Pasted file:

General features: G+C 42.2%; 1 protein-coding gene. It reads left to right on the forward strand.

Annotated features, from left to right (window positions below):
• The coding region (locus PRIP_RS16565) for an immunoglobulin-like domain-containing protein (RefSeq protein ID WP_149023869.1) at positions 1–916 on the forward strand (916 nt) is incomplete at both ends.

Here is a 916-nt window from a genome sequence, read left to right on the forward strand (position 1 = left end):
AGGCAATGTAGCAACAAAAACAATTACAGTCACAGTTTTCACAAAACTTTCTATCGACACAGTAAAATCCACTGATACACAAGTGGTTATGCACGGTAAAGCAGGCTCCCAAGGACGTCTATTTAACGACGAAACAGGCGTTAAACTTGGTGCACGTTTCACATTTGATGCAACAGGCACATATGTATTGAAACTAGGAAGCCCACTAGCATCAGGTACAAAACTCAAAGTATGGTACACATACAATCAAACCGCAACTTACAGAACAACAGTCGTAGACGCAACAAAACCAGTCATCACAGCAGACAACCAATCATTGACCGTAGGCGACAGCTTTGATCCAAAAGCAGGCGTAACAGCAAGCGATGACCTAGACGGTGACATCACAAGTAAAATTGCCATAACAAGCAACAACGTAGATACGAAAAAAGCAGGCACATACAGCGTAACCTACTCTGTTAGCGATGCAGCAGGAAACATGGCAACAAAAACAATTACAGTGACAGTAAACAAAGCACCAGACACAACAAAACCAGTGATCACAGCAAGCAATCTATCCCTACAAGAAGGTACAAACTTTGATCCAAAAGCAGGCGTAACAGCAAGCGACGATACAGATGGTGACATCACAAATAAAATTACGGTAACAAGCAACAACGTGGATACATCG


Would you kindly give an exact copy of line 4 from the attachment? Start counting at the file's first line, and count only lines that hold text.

Here is a 916-nt window from a genome sequence, read left to right on the forward strand (position 1 = left end):